Rail networks largely consist of electric trains 'tethered' to electric overhead and live rail systems. is This is not feasible everywhere due to the high infrastructure cost per mile, remote geographic locations, and the practicality of building through tunnels and bridges. For these stretches of track, rail OEMs and operators currently rely on diesel fuel - which is their number two cost. Use of diesel cannot continue forever in any market, and multiple rail OEMs and operators believe the time is now to transition towards zero emission rail technologies.
The IDTechEx report shows demand for untethered electric trains will increase rapidly as OEMs seek to reduce high diesel costs and follow broad climate goals such as the Paris Agreement and 'Fit for 55' in Europe. This has driven and will continue to drive rapid advancement of Li-ion battery technology.
Systems up to 14.5MWh are being installed today in the largest trains, known as battery electric (BEV) locomotives, or BELs. In the future, the vast energy requirements of rail will eventually lead to some of the largest traction battery deployments across all electric vehicle markets - potentially beyond 20MWh per train. Improvements in battery energy density and charging technology is expected to increase, with the longest-range requirements creating opportunities for green hydrogen fuel cells.
In the report, IDTechEx assesses the global opportunities emerging for battery-electric (BEV) and fuel cell (FC) trains as diesel use declines and energy storage technologies advance rapidly. Granular 20-year forecasts include train deliveries, battery demand (GWh), fuel cell demand (MW) and market value ($ billion) across locomotives, multiple units, and shunter trains. The cost evolution of railroad batteries, fuel cells and green hydrogen is also explored to assess the long-term feasibility of each solution, drawing from primary research across multiple company interviews.
Electric trains: Locomotives, shunters & multiple units
The report outlines how initial rail electrification will be led by multiple units (MU), which are trains used for passenger operations. BEV MUs are being developed to replace the diesel MUs currently operating between regional and intercity lines. Initial deployments have focused on route lengths of up to around 100km, while
In the longer term, electrification will be led by mainline and shunter locomotives. This sector does not require range and has greater potential for opportunity charging. As a result, there is a wider range of energy storage possibilities, from LTO to typical G/NMC based Li-ion batteries, with analysis in the report.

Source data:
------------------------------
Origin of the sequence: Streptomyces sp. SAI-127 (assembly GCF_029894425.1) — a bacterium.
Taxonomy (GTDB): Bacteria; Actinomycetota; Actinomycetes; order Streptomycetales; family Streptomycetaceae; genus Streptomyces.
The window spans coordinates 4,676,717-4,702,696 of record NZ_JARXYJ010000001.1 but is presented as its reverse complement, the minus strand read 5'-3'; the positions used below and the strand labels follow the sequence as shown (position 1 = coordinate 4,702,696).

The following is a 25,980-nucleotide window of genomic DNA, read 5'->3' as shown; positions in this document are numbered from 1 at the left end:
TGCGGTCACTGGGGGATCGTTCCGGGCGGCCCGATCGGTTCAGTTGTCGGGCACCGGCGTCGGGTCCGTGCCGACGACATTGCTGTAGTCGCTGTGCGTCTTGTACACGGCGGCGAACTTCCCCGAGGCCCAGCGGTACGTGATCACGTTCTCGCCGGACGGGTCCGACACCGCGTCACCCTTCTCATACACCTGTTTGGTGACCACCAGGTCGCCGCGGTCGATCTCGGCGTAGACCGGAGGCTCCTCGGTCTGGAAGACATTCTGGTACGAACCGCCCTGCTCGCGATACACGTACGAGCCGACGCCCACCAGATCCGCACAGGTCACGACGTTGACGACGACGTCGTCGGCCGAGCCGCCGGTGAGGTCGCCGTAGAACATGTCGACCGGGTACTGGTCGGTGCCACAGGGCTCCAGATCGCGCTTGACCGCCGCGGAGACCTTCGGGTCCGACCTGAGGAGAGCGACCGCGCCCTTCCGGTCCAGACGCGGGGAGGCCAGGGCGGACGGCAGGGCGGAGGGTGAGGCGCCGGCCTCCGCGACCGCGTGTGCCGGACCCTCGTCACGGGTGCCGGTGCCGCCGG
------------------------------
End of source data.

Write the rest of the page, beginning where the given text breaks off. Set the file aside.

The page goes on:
Mainline locomotives are largely commercial & industrial freight trains, although this varies between key electrification regions such as the US, Europe, and China. Locomotives have a larger addressable market than multiple units, and since they are larger and more expensive vehicles, often with long range requirements, they require mega-watt hour battery systems. Locomotives represent the greatest opportunity for the heavy-duty battery supply chain, with battery demand assessed in the report.
Rail Li-ion battery systems, fuel cell systems, and green hydrogen
Battery-electric vehicles are at the forefront of the zero-emission technology being considered in rail, and improvements in battery energy density and charging technology is expected to increase over the forecast period. In the report, IDTechEx evaluates different battery chemistry options and their suitability for trains, comparing NMC, NCA, LFP, LTO, solid-state and lithium metal.
Energy regeneration and route efficiency optimisation plays a large role in reducing energy (fuel) needs and has been a focus of the diesel industry for decades. This has laid the groundwork for BEV train adoption, where fuel economy will be the primary driver.
An advanced energy management system (EMS) will have exact knowledge of the train (the number of locomotives/power), the track length, the train's load, the terrain, the signal and speed limits and more to optimize for fuel efficiency.
While there are many fuel cell suppliers for heavy duty EV applications, a small number are specifically targeting the rail market, although IDTechEx expects most can pivot to the sector as the opportunity emerges (another prime example of this is the marine market).
Most companies make PEMFC with a small number making SOFC mostly targeted at stationary or marine markets. Ultimately, the high cost of green hydrogen, explored in the report, will remain a long-term challenge, while grey hydrogen will not be approved for use due to high carbon emissions.